Campaign Creek, 2CI
Tonto National Forest – Superstition Wilderness Area
You have read stories of adventure and physical endurance, precarious wilderness situations and hairy navigational predicaments on this blog. Just scroll down and read about David’s epic 4 day, 40 mile, backpack, canyoneering and packrafting journey in the Grand Canyon for one of those heroic tales. This blog post is not that. This blog post is about getting away from home for a couple of nights, eating pizza cooked on a grate under the stars and rolling out of camp at the crack of 11am to hit up one of the most accessible and quite possibly the most wildly popular canyoneering route in Arizona, The Jug. I had not been in a canyon since Hawaii (while pregnant with the twins) about a year earlier so when I got wind of car camping + Jug decent I was in.
The Jug of Salome Creek, 3CII
Tonto National Forest – Salome Wilderness Area
The Jug was in perfect conditions for a leisurely afternoon in the natural waterpark. It was a crystal clear day and our rowdy group had the whole place to ourselves. A late night at camp with friends and a quite night’s sleep (read “no babies”) was just the little escape I was craving. Sunday morning Mark, Eric, Susan, Brian and I hiked a pretty little canyon through Campaign Creek before heading home again.
As canyoneers we have wondered what it would be like to be in many of the canyons we explore in flood stage. Cody Howard is one of those people who has seen it first hand, having run first kayaking descents of Salome Jug, Christopher Creek, Upper Salome and others, during super high flows. With the 2016 winter being a predicted banner El Nino I was assigned for my job as an Arizona Republic staff photographer to shoot stills and video of Cody during his creek boating, aka creeking, aka steep creeking adventures around Arizona. I met Cody for the first time at his Scottsdale home so we could get to know each other and get some interview footage. The El Nino never left much of an imprint on Arizona and even after spending an entire day with Cody and his pals searching for white water in the Bradshaw Mountains of central Arizona, I was left with no footage. Fortunately, Cody had plenty of his own video from over the years and I was able to use his it to produce the above video. If you like the video, check out the amazing story “Up a Creek with a paddle: Desert kayakers chase the water” by Arizona Republic reporter Ron Dungan.
A chance to test myself physically. Four days, over 40 miles of canyoneering, off trail backpacking and packrafting, in a remote and rugged part of the Grand Canyon. Committing to the adventure somewhat late in the game I realize a little over a month out that I need to get myself in shape. A strict regimen of trail running and climbing to the top of Camelback Mountain with a 50 pound pack follows and rather quickly I’m feeling ready. Perhaps, this is the best shape I’ve been in a long time. I know my three partners will be prepared and planning on hitting the route fast and aggressively. I don’t want them thinking that the Dad of three has gone soft and can no longer keep up. I couldn’t be more excited to put my body and mind in this massive place and see how they hold up.
Tuckup Canyon descent, 2BV and Rocky Point Canyon, 3BIV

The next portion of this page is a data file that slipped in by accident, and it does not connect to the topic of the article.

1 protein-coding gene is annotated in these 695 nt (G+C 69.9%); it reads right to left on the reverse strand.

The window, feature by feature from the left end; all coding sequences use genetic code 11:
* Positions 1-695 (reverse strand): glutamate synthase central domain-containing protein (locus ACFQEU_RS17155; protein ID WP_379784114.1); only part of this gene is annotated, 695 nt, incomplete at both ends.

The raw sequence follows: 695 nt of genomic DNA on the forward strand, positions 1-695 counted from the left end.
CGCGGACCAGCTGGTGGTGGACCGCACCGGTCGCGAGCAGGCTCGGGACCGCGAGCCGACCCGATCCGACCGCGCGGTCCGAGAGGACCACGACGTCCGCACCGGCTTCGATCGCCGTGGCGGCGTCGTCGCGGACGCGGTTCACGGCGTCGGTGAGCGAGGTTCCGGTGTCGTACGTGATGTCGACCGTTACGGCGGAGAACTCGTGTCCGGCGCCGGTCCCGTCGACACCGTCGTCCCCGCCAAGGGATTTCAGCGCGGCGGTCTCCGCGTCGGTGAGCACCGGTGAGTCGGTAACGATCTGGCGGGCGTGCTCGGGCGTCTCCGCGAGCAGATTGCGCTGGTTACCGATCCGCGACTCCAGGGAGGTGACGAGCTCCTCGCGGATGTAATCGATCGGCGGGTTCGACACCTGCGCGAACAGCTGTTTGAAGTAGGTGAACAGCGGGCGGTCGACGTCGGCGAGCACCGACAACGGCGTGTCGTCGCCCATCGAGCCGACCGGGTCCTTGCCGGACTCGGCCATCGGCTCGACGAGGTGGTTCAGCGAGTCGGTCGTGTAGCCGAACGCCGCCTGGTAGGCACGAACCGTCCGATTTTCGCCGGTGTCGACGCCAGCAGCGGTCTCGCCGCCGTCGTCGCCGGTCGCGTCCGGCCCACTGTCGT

Grand Canyon National Park
On the rim final preparations are made to our packs and feet hit Earth. It won’t get any easier than this as the first few miles are on a moderate downhill grade on the Tuckup Trail, the only official trail we will be walking on until the last day when returning on the same stretch of trail. It has been nearly three years since my last adventure in this remote part of the Grand Canyon, a four day route very similar to this one. The crew is nearly the same. A few lessons have been learned from that trip that was nearly flawless in execution. We hope to repeat the speed and style. With lighter packs and a few of us with some more gray hair, we blast off the trail and into Tuckup Canyon with equally high spirits as when we embarked on that adventure. Eric, Mark and Brian had explored Tuckup Canyon and several of its tributaries on another previous trip. For me this is new ground. I am amazed that we will be descending over two thousand feet on this major canyon all the way to the Colorado River without the need to bring out ropes. It is as if rock and water have partnered over millions of years to create the perfect ramp. Maybe not that perfect as we hit several moderate down climbs upon dropping deeper into the Supai formation. We reach the Redwall limestone and quickly this layer slots up forming stunning narrows. I am giddy with excitement as I pass through a scoured and imposing hallway of vertical white walls like something out of Game of Thrones.
With time in the day and the weather somewhat holding off to its less than stellar forecast, we break out of Tuckup Canyon to gain the Redwall for a technical descent of Rocky Point Canyon, a side canyon of Tuckup. We quickly reach the top of the narrows during which time Eric comes within inches of stepping on a rattlesnake. He is shaken as he should be. A bite here would be catastrophic. As we don wetsuits and harnesses a light sprinkle patters against our helmets and creates water drops in the pool below the first rappel. The rain subsides and we go for it. Several rappels, down climbs and wades make up this short, scenic, exciting and not to challenging descent. We are quickly back in Tuckup Canyon as the rain begins again.